By Jill Smolowe
Sunday, April 12, 2009
I'm sitting on the couch in my husband's home office, listening to his end of a phone conversation with his doctor. "Oh," he says. "Oh." I have no idea what the hematologist is saying, but the fact that she's talking to Joe at 6 p.m. on New Year's Day, 2007, cannot be good. Suddenly, Joe's voice rises. "Oh!" During the next silence, he scribbles on a pad. "Is there a name for it?" His next "oh" is so quiet and flat that my skin prickles. Take your time, I think. No rush. I stop listening and turn my attention to the framed photos above his bookshelves, the paperwork on his desk, the drawings by our 12-year-old daughter, Becky.
This is not an act of denial; it's the expression of a bizarre clarity. I am clear -- very clear -- that I'm looking at relics from before. Once Joe names this "oh," I will be hurled into an after, stripped of my comfortable assumptions about our life together. Usually impatient, I feel no urgency to meet the woman I am about to become. Will she be a rock? Will she crumble?
Finally, Joe hangs up. He says only one word: "Leukemia."
I cross the room and fold him in a hug. His next words shatter my calm: "This is because of my arrogance," he says. "I have a good wife, a good daughter, a good job. I should have known my luck wouldn't continue."
I stare at my husband, not recognizing him. Through 22 years of marriage, Joe has never shown a hint of fatalism. He is steady, determined, so bent on finishing what he starts that he and I jokingly call him a "completist." Is it possible he's not going to wage the battle of his life? With that question, the after woman begins to emerge: Crumbling is not an option.
That night as we hold each other in bed, I whisper, "Feel sorry for yourself tonight, but tomorrow you have to come out fighting." Hours after Joe falls asleep, I tiptoe downstairs, thinking, I need to tell someone. The minute my younger brother comes on the line, I burst into tears. When his shocked gasp gives way to, "Oh, Jill, oh, Jill," I get off the phone quickly and go to my computer. "Talking about this, just saying the word leukemia, is a trigger to cry," I write. "Not useful. Gotta be strong. For Becky. For Joe."
I needn't have worried about Joe. By the time he begins his first round of chemo four days later -- a bombardment that tethers him to hospital IVs for 28 days -- the threat of surrender is gone. As the first chemicals drip into his body, Joe is very much the man I knew before: steady and determined. A completist.
By then, I have morphed into a dry-eyed woman unwaveringly focused on supporting Joe's needs. Fortunately, he sends unambiguous signals. No visitors. (Too risky, given his compromised immune system.) No phone calls. (Too tiring.) He wants only one distraction: me. So when I'm not at work, I'm with Joe, eight to 10 hours a day, seven days a week. There is nothing selfless about this hospital vigil: The only thing that stills my dark imaginings is seeing Joe right in front of me. I am grateful he wants me there.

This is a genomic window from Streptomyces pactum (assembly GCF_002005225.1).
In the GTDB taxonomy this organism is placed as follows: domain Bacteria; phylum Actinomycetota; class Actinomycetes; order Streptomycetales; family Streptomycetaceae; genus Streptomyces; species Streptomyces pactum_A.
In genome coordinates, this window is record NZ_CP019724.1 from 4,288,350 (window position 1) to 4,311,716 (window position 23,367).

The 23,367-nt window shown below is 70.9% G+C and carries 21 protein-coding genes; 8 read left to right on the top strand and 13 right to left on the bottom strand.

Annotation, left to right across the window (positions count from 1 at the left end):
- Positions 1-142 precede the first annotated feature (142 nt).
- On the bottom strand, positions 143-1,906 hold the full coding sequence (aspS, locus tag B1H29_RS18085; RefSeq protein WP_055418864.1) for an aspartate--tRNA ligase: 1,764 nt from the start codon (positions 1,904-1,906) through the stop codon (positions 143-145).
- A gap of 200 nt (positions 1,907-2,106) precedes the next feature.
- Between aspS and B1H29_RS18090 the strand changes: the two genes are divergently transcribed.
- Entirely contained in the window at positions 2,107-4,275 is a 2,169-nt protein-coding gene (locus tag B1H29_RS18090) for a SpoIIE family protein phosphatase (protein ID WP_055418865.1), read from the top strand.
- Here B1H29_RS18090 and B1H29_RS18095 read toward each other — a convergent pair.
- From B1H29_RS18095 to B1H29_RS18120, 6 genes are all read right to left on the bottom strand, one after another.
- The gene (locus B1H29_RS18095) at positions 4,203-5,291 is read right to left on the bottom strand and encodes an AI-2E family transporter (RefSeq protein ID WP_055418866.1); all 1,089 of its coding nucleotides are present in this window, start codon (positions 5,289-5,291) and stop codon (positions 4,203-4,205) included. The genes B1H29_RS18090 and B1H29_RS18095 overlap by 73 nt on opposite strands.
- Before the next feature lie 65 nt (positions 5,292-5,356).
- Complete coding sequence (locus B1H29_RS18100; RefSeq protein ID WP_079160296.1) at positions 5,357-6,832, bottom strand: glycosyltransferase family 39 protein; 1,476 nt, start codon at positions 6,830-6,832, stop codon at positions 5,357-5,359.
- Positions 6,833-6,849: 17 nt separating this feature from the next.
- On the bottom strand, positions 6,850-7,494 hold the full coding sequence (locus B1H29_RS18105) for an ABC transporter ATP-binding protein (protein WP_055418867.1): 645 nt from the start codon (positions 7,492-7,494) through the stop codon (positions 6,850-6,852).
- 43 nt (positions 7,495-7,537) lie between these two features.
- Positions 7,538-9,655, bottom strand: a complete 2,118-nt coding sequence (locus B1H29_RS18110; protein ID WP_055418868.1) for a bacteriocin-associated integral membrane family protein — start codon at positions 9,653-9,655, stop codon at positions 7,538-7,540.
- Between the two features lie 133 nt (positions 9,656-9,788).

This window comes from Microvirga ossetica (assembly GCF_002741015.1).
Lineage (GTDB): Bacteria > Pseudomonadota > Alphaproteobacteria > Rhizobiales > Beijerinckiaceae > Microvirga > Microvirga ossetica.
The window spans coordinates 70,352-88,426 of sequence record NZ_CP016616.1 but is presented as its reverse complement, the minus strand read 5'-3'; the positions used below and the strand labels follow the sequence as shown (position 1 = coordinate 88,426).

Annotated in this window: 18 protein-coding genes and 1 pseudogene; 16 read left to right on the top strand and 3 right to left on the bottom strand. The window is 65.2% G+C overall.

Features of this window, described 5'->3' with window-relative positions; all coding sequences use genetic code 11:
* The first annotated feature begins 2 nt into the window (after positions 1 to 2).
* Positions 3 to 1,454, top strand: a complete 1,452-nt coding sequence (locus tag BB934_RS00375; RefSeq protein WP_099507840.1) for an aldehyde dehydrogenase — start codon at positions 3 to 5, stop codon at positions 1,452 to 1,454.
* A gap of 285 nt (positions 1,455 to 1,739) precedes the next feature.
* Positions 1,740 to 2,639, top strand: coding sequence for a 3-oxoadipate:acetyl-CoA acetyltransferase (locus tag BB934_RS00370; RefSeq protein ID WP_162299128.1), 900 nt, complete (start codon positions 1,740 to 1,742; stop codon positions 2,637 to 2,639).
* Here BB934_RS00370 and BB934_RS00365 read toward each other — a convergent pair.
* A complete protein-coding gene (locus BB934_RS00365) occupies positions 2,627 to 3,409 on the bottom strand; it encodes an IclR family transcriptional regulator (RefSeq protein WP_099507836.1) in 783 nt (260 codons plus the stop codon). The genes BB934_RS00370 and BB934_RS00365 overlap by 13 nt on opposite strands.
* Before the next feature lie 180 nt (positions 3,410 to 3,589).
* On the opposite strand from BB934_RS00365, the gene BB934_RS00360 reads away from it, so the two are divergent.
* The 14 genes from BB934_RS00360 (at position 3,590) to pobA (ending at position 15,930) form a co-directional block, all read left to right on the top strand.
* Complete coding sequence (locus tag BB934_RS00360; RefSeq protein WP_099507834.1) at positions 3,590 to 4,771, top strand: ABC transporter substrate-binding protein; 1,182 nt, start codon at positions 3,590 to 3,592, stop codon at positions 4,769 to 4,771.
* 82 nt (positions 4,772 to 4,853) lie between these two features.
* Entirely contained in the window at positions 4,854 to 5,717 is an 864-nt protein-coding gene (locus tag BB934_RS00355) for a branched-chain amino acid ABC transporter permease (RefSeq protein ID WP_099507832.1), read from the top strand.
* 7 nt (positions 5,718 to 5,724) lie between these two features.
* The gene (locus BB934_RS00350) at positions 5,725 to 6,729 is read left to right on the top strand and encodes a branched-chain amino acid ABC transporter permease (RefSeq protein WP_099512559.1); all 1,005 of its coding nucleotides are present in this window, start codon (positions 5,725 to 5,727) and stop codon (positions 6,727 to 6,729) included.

I'm also grateful for the outpouring of support uncorked by news of Joe's illness. The tide of cards and e-mails seems to give him a lift. For me, the well-intended sympathy is exhausting. From that first, "Oh, Jill," I turn away from consolation. When people ask, "How is Joe doing? How are you doing?" I quickly change the subject. If I absorb others' shock and concern, it may diminish my strength.
Instead, I find myself fortified by people who offer practical assistance. Weekend after weekend, my sister makes the four-hour drive from Vermont to New Jersey to look after Becky and to stock my freezer with fresh-cooked meals. A close friend gathers information about disability insurance. Long before doctors mention the word "transplant," relatives and friends offer their bone marrow. Others hear me when I answer their offers of "anything, anything," with, "Take me for early morning walks, and tell me about your life." They walk with me; they talk to me; they renew my spirit.
Three rounds of chemo and a stem cell transplant later, Joe is back at work and healthy enough to provide the space I need to reflect on these last two years. Repeatedly, people have told me, "Joe is so lucky to have you." Now, for the first time I'm able to see that, yes, I have honored my marital vow to be there "in sickness." That recognition fills me with gratitude and relief, but no sense of victory or self-congratulation. I am too aware that this now could become another before. If a more devastating after lies in wait, I have no idea what woman will emerge. She may be a rock. She may crumble.